Bee nests

In the fall of 2014, the ecojustice class (gr. 6-8) at our congregation made “bee houses” to provide potential nesting sites for Mason Bees. We kept watch on the bee houses through spring of 2015, but neither I nor the teens observed any nesting activity. (Mason Bees are solitary, and do not nest in hives like the more familiar Western Honeybee.)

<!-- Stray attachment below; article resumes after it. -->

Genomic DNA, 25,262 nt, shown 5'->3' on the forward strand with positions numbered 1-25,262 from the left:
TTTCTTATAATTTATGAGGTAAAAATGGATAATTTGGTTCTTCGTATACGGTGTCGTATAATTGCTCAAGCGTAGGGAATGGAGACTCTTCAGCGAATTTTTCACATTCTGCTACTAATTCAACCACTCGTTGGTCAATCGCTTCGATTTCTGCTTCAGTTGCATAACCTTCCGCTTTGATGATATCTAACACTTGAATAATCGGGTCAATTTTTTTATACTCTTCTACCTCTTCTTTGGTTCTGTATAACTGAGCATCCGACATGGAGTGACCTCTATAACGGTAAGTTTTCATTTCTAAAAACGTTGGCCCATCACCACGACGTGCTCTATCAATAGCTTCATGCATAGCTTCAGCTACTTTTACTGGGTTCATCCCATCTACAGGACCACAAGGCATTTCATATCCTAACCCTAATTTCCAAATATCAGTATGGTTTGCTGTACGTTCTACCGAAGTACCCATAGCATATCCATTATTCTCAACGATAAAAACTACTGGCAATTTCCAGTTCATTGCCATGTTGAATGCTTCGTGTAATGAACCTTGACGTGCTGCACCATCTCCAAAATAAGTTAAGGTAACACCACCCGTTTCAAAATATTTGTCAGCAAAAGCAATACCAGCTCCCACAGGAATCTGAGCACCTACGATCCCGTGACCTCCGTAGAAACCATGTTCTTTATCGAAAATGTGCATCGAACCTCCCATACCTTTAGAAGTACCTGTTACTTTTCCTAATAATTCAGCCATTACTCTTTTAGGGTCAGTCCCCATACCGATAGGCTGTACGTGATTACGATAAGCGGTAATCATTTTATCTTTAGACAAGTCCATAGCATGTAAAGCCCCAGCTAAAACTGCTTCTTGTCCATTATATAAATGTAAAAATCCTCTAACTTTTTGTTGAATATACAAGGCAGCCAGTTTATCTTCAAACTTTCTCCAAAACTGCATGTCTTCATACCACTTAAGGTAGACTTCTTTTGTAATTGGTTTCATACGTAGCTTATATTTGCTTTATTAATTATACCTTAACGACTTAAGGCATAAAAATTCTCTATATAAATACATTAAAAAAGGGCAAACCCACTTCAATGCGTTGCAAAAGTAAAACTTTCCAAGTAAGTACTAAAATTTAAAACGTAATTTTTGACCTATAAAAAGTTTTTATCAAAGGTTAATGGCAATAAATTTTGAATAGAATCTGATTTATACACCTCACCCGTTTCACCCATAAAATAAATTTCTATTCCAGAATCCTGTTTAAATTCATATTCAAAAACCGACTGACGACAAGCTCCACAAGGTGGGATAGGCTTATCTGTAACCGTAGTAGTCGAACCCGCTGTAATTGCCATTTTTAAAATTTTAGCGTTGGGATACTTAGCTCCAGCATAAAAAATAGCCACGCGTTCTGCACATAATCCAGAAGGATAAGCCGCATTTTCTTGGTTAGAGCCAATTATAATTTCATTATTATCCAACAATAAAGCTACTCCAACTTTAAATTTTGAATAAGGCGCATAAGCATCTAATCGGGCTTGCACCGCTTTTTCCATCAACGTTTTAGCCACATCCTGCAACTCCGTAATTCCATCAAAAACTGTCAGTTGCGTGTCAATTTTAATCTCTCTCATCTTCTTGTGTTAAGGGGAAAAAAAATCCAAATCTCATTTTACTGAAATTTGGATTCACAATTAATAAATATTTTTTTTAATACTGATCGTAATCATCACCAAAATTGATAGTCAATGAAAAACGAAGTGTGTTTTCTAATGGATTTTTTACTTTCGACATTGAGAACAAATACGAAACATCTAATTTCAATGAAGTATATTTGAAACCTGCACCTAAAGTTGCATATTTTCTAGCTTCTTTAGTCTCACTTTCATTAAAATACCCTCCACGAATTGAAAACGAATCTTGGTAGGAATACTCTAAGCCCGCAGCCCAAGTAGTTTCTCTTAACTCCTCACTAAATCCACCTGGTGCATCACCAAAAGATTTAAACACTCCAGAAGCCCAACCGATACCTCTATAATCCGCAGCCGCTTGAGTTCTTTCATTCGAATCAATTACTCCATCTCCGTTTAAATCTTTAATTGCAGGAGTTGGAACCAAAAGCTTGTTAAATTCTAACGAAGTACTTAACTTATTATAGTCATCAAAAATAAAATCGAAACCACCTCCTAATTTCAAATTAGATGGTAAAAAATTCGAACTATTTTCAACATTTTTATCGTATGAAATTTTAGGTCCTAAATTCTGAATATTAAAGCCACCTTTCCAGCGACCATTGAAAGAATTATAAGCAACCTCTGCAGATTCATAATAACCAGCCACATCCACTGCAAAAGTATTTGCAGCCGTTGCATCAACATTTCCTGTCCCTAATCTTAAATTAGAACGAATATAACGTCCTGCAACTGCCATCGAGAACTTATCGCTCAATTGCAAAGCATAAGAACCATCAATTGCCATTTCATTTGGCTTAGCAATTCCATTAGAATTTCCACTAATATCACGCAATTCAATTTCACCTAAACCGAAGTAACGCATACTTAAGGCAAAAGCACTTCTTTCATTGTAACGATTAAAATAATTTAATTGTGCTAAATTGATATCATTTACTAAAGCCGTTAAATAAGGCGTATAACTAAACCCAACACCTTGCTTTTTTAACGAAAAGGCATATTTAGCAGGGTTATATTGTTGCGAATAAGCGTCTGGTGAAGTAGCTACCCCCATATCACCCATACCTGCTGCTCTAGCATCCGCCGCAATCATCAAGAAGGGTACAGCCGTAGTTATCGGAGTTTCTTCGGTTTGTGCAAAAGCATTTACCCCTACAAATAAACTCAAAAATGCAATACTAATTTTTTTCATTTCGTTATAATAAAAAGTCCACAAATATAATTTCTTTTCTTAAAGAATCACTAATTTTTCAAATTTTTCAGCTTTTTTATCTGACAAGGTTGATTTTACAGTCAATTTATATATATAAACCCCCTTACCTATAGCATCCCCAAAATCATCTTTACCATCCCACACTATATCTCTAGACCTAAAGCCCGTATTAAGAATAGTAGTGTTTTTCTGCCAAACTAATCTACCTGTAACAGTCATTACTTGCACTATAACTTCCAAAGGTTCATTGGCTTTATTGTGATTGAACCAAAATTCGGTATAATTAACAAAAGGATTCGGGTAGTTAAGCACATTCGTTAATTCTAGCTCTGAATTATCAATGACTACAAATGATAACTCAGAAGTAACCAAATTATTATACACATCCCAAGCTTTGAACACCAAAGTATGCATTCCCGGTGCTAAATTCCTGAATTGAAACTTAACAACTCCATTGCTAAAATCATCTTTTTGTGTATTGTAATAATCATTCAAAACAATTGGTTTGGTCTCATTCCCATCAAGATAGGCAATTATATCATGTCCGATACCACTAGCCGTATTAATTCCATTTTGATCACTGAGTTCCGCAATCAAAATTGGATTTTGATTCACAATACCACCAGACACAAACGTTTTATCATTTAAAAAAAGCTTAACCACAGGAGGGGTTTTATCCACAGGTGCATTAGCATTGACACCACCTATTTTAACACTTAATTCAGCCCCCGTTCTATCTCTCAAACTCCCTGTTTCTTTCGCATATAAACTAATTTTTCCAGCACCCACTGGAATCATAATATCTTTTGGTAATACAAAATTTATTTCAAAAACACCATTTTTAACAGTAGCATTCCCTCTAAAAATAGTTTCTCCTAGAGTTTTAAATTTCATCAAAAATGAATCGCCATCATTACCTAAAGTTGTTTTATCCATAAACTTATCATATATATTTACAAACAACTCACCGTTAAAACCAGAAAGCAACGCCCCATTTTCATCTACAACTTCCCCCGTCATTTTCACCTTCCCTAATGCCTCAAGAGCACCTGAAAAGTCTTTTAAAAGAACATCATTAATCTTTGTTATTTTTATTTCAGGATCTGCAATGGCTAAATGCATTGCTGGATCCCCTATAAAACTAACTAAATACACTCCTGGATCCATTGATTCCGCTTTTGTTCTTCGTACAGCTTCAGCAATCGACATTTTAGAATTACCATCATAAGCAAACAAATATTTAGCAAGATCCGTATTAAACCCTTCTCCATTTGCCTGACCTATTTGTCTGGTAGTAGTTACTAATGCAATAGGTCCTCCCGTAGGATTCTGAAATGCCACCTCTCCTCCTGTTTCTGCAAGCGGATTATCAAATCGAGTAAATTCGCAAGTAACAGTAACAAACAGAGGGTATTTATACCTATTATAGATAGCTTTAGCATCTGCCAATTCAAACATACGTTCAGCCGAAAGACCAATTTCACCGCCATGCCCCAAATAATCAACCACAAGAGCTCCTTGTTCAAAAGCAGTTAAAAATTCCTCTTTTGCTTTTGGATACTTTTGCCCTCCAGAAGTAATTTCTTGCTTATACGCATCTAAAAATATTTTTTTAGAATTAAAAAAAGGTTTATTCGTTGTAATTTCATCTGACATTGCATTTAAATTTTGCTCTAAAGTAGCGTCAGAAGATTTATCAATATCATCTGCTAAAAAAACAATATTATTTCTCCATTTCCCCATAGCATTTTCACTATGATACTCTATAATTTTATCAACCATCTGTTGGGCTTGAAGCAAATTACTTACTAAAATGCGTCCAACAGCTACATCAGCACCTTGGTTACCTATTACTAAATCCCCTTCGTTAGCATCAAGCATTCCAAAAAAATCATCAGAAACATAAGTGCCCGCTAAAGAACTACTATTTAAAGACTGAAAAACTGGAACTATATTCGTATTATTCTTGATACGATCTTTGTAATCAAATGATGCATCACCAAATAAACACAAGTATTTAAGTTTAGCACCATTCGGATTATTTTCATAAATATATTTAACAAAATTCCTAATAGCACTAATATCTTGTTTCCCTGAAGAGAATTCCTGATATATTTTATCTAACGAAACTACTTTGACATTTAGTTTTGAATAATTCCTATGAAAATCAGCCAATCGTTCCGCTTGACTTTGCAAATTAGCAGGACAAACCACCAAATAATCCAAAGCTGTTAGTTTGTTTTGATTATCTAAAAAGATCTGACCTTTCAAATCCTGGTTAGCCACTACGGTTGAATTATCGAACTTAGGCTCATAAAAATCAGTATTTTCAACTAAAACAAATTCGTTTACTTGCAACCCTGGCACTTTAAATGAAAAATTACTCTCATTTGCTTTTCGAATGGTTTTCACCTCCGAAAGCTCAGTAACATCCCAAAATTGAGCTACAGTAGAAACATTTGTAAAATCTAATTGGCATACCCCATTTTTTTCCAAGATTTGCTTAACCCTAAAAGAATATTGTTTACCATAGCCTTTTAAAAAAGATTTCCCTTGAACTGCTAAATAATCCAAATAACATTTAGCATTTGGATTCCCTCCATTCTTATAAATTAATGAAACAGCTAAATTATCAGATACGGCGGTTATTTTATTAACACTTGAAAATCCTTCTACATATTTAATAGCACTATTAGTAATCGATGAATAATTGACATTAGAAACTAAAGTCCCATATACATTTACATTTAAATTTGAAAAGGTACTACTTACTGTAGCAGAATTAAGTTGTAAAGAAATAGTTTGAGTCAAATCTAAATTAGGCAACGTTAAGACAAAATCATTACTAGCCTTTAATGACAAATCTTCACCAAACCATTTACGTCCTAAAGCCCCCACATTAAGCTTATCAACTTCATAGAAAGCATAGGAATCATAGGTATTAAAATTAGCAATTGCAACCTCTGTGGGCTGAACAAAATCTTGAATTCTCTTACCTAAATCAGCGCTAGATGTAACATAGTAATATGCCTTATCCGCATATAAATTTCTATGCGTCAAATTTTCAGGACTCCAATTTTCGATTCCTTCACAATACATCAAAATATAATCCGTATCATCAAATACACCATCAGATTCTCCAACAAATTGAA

But when this year’s ecojustice class checked on the bee houses last Sunday, it looked like some of the holes are now or had recently been occupied by insects:

BlogFeb2316a

BlogFeb2316b

Since Mason Bees use mud and soils to plug up their nesting holes, and these holes do not look like they have mud in them — the color of the plugs is not the color of any of the nearby soils — I’m not convinced that Mason Bees are nesting here. Nevertheless, some organism has definitely moved in to these holes; perhaps further observation will reveal what that organism might be.

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